History of Bogwood
|Celtic Bog Oak - over 5,000 years old
At the end of the last glaciation almost 10000 years ago Ireland was covered by shallow lakes left behind by the melting ice. Over time these shallow lakes gradually filled with peat, which is the soil made up of the partially decomposed remains of dead plants.
Oak and yew trees grew around the edges of the bogs and were drowned as the bogs expanded out of their basins, on to the surrounding mineral soil. The lack of oxygen in the waterlogged peat prevented the natural process of decay and ensured the tree stumps were preserved in the accumulating peat.
The three main types of wood found preserved in bogs today are:- Scots Pine, Oak and Yew.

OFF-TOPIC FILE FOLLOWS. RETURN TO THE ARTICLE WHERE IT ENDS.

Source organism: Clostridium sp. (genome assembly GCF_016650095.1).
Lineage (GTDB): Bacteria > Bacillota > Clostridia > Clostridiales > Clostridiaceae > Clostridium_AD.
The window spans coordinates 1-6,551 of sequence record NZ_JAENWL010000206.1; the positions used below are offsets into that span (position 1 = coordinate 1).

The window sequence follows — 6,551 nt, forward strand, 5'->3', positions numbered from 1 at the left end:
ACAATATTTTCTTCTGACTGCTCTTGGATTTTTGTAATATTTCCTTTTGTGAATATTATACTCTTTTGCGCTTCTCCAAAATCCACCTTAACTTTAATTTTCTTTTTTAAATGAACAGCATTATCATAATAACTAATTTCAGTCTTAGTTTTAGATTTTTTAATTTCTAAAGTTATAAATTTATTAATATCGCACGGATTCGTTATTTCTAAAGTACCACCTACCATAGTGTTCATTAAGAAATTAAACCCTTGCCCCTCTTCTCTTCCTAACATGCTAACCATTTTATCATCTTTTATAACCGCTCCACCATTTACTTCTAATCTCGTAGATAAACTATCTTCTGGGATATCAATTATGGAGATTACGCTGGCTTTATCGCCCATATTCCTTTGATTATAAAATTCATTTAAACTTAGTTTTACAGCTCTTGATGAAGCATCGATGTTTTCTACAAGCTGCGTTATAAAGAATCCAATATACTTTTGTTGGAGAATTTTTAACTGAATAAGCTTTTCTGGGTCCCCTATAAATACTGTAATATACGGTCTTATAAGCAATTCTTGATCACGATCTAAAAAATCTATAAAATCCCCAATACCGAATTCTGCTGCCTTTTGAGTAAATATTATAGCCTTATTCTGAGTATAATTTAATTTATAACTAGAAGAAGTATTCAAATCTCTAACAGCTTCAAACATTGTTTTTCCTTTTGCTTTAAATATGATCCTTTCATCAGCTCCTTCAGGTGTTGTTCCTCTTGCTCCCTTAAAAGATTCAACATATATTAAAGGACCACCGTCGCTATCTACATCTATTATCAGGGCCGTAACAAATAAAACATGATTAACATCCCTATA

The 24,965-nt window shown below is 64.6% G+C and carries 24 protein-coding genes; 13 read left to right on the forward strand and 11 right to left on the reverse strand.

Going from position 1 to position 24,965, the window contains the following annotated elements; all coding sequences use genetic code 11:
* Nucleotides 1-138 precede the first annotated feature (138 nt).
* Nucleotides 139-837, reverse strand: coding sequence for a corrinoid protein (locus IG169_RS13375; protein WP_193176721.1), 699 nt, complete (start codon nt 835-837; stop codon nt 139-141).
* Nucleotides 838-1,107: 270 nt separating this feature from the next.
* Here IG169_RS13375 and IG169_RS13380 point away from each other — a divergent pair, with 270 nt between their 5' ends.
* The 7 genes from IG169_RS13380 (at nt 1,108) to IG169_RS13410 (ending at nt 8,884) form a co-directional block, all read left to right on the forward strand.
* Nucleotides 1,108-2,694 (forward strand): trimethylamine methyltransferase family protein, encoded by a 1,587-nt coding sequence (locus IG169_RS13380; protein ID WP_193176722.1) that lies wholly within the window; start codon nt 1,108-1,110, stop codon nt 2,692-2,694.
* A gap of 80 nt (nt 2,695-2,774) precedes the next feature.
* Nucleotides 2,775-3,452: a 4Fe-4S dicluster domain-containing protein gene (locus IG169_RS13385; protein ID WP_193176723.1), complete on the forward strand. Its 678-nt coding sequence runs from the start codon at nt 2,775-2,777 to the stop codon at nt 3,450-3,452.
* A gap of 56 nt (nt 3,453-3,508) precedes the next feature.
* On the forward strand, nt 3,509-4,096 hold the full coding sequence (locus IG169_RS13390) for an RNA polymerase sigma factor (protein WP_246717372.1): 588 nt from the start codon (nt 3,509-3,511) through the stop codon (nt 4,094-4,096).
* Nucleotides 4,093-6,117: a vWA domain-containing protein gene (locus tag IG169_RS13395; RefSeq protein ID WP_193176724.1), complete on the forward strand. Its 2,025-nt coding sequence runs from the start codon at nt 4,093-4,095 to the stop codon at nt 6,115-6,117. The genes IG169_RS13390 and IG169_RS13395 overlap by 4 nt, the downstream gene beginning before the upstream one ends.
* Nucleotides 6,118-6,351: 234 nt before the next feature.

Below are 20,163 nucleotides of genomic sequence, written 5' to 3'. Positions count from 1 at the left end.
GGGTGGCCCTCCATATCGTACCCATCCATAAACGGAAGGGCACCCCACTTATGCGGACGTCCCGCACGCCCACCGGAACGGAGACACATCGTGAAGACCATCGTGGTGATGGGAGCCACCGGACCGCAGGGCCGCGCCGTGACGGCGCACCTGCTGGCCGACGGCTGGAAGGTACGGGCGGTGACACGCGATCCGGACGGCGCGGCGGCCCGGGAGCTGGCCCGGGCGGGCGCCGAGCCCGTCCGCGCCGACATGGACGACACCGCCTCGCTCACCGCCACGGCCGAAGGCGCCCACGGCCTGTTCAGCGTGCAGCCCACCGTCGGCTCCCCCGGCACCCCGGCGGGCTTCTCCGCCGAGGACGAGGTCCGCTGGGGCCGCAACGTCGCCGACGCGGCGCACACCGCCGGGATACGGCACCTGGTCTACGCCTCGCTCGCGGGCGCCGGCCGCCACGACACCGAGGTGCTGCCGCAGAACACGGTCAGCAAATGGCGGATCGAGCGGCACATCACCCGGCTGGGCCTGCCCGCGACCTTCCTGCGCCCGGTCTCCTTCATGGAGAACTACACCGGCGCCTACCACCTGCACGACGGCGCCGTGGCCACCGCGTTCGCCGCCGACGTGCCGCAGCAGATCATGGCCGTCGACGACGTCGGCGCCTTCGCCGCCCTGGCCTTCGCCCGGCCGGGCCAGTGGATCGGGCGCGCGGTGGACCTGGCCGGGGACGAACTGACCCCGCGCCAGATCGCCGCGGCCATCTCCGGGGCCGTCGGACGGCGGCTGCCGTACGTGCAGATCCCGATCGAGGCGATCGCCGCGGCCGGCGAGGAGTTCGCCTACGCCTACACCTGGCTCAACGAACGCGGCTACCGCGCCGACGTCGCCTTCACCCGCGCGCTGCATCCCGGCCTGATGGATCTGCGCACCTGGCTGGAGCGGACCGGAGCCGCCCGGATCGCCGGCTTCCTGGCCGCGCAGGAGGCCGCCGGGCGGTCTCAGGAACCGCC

They can be from 4000 to 7000 years old.
With the advent of turf production and land drainage these ancient bogwoods have been found. We gather these bogwoods of oak and yew from the peat lands of Ireland and take them back to our studio where they go through a slow process of drying.
It is from these beautiful trees that adorned our Irish landscale 5000 years ago, that we carefully craft pieces for the modern living space.
Of Interest: The History of Ogham - earliest form of Irish writing